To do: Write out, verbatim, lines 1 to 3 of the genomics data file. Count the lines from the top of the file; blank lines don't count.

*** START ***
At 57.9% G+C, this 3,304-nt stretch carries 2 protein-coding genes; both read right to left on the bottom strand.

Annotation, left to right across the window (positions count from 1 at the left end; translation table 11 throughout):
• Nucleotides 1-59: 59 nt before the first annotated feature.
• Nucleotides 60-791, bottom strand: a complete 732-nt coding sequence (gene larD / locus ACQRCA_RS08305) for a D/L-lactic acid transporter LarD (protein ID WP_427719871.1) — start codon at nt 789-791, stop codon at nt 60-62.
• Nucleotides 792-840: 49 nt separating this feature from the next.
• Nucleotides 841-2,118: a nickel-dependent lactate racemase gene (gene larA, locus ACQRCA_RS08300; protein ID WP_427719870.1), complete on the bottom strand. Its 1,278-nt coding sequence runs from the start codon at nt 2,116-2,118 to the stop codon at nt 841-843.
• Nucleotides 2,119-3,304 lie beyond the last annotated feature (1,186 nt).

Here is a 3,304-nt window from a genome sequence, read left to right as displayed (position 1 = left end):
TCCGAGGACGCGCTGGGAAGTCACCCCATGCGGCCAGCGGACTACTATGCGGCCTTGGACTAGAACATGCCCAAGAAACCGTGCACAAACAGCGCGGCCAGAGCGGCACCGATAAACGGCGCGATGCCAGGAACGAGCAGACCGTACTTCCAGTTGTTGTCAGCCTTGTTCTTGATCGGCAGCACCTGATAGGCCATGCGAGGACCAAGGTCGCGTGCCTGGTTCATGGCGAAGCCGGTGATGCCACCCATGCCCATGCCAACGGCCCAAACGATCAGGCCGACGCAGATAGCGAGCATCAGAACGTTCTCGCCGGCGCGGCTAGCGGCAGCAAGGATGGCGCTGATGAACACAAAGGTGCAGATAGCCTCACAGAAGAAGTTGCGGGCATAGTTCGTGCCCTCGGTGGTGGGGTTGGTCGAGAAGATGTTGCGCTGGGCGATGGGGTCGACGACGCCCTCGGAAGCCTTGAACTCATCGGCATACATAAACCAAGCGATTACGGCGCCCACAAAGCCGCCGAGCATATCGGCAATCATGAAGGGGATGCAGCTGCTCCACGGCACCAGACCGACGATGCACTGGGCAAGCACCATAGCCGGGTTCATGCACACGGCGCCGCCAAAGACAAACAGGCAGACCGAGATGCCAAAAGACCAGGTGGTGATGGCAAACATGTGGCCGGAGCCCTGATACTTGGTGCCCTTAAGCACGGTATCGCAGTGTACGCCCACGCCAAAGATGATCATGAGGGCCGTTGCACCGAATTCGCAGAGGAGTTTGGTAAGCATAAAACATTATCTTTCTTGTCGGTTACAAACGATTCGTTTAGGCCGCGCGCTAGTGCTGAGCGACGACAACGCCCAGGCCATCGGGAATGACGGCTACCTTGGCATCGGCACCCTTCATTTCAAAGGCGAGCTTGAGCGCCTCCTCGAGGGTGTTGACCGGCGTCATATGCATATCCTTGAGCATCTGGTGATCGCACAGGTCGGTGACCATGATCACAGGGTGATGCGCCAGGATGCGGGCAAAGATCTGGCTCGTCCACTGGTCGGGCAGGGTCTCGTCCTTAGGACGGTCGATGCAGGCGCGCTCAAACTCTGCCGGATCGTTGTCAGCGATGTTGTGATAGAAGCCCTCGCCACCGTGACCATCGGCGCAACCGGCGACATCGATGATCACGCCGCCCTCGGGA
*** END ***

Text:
At 57.9% G+C, this 3,304-nt stretch carries 2 protein-coding genes; both read right to left on the bottom strand.

Annotation, left to right across the window (positions count from 1 at the left end; translation table 11 throughout):
• Nucleotides 1-59: 59 nt before the first annotated feature.